Donn's Articles » Weight for age

Weight for age

Workforce’s win in the Qatar Prix de l’Arc de Triomphe on Sunday further enhanced the exceptional record that three-year-olds enjoy in the race. The Classic generation has now won seven of the last eight and 14 of the last 17 renewals of the Arc, quite a remarkable statistic for a race that is billed as the all-aged middle-distance championship of Europe.

Sakhee, Marienbard and Dylan Thomas are the only older horses to win the Arc since Urban Sea won it as a four-year-old in 1993, and it is not as if the Classic generation have been proportionately over-represented in recent times. There were eight three-year-olds in Sunday’s race, they made up less than half the field, yet they filled three of the first four places. In last year’s renewal, there were seven three-year-olds in a field of 19, including two multi-hundred to one pacemakers, yet they still managed to finish first and third. When Zarkava won it in 2008, she was one of just five three-year-olds in a field of 15.

The proportion of three-year-old representation in the Arc de Triomphe has been largely consistent over the last 20 years. When Carnegie won the race in 1994, at the beginning of this phenomenon that has now materialised into a trend, he was one of just seven three-year-olds in a field of 20. Lammtarra was one of six in a field of 16, as was Peintre Celebre, while Montjeu was one of six in a field of 14. And while there were 10 three-year-olds in Sagamix’s Arc in 1998, they made their numerical advantage tell by filling the first four places.

When there appears to be a dominant trend in a competitive event, it is legitimate to seek a rationale. Perhaps the fact that there is still a propensity for the very best three-year-olds to be retired from racing at the end of their three-year-old season has deprived the older horses’ team, such as it is, of some of its leading players. Sure enough, the last three three-year-old winners of the Arc, Sea The Stars, Zarkava and Rail Link, all left their respective racing careers behind them when they left Longchamp on the day that they won the Arc.

However, that may be too simplistic an explanation. Of the 14 three-year-old winners of the Arc in the last 17 years, five returned the following season to try to defend the title, and all five failed. Carnegie could finish no better than sixth behind Lammtarra, Helissio also finished sixth behind Peintre Celebre, Montjeu finished fourth behind Sinndar, Bago finished third behind Hurricane Run, and Hurricane Run could himself finish no better than third behind Rail Link when he returned to Longchamp as a four-year-old in 2006.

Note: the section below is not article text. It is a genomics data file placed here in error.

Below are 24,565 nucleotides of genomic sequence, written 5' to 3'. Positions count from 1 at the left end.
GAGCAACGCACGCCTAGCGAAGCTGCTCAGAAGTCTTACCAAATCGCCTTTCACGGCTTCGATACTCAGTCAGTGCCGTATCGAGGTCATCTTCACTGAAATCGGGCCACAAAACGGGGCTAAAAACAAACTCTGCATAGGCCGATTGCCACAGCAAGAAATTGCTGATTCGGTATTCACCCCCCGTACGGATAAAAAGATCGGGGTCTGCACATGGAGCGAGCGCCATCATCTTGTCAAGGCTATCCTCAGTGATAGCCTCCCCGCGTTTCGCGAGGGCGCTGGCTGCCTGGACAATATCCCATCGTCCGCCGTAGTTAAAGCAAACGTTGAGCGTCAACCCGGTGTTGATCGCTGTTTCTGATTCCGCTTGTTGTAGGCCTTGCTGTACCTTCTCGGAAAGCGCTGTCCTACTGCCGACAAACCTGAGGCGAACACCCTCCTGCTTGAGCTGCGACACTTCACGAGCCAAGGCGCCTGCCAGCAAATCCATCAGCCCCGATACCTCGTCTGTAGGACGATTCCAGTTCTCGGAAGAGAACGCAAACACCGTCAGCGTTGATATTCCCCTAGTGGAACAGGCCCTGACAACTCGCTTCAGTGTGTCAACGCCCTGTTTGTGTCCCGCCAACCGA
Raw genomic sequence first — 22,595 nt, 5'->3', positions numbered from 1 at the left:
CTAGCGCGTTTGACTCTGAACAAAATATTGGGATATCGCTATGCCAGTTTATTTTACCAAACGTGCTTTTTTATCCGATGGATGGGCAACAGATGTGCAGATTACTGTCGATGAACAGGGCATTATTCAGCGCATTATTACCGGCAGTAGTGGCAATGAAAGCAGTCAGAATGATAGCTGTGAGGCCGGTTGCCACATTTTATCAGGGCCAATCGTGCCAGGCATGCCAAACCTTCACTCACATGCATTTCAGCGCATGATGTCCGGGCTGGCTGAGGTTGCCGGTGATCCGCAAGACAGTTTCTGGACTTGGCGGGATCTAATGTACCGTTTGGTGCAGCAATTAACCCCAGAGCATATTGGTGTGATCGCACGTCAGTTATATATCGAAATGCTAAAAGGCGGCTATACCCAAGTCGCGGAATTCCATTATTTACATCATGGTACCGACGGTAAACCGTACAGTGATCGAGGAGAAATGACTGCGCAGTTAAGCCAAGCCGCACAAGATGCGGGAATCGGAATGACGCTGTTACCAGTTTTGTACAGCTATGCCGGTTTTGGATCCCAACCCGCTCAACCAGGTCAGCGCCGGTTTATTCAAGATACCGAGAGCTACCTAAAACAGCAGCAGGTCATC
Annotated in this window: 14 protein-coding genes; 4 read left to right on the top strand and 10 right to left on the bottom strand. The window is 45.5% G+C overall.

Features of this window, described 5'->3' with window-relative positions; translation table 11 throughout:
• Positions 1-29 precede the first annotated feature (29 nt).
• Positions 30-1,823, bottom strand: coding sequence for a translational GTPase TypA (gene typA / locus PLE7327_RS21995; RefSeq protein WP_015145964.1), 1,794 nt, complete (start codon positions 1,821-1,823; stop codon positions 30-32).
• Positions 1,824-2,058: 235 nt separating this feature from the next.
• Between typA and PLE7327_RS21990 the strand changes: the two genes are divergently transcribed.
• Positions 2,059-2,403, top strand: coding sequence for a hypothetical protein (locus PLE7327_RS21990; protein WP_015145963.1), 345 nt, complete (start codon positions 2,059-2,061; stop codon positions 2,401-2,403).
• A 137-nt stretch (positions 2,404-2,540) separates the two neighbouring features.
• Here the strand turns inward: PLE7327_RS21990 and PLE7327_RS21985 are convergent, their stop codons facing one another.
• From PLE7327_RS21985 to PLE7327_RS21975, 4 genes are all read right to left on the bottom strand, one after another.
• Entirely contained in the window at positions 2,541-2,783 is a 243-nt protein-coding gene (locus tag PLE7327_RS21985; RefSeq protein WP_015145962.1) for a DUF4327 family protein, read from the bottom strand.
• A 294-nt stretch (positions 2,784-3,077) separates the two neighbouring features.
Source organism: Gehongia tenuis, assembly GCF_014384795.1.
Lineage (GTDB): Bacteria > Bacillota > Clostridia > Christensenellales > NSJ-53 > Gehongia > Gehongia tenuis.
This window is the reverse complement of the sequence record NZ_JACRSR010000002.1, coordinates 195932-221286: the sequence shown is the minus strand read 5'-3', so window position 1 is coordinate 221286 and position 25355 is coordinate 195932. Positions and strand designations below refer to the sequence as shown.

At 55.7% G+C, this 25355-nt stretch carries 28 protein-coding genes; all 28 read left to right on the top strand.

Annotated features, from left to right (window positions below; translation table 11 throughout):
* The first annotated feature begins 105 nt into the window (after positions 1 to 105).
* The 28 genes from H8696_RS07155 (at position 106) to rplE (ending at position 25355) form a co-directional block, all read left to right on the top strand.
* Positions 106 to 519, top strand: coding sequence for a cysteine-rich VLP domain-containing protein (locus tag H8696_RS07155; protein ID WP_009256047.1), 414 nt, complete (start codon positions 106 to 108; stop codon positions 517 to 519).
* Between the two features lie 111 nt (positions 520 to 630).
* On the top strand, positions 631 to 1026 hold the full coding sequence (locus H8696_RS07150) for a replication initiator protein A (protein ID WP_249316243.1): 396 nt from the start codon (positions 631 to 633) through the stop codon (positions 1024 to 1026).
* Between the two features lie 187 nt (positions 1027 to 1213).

Another possible explanation is that it is just too difficult for a three-year-old to go back the following year and win it again. Maybe it is like the Cheltenham Gold Cup in that respect, that horses remember the depths to which they had to dig in order to win the race, and are not inclined to dig so deep again 12 months later. Alleged in 1977/78 is the last three-year-old winner to win the Arc again as a four-year-old, and before him you have to go back to Ribot in the mid-1950s. The 1984 winner Sagace was first past the post again in 1985 before he was demoted and the race awarded to Rainbow Quest, but he was a four-year-old when he first won it.

Or perhaps it is a weight issue. The fact that three-year-olds receive 8lb from their elders in the Arc is a fact that is not generally the subject of much debate. That is how it is, that is how it always was, Admiral Rous’s weight-for-age scale decrees as much. However, there is a chance that the weight allowance confers an unfair advantage on the youngsters. The record of three-year-old winners returning as four-year-olds, when they are conceding weight to their youngers instead of receiving weight from their elders, certainly suggests as much.

Also, in a true all-aged championship, should all contenders not compete on a level playing field? Rory McIlroy doesn’t play off a handicap of four because he is 21. And if a youngster in receipt of a weight concession does happen to prevail, can he truly be proclaimed the champion?

One other point worth considering. Admiral Rous developed his weight-for-age scale in the 1860s. Thoroughbred breeding and training methodology has moved on just a little since then. There are not many things in the modern world that have existed, with just minor alterations, since the 1860s. We are coming up to the 150th anniversay of the admiral’s ground-breaking work – perhaps it is time to have a look at it again.

© The Racing Post, 5th October 2010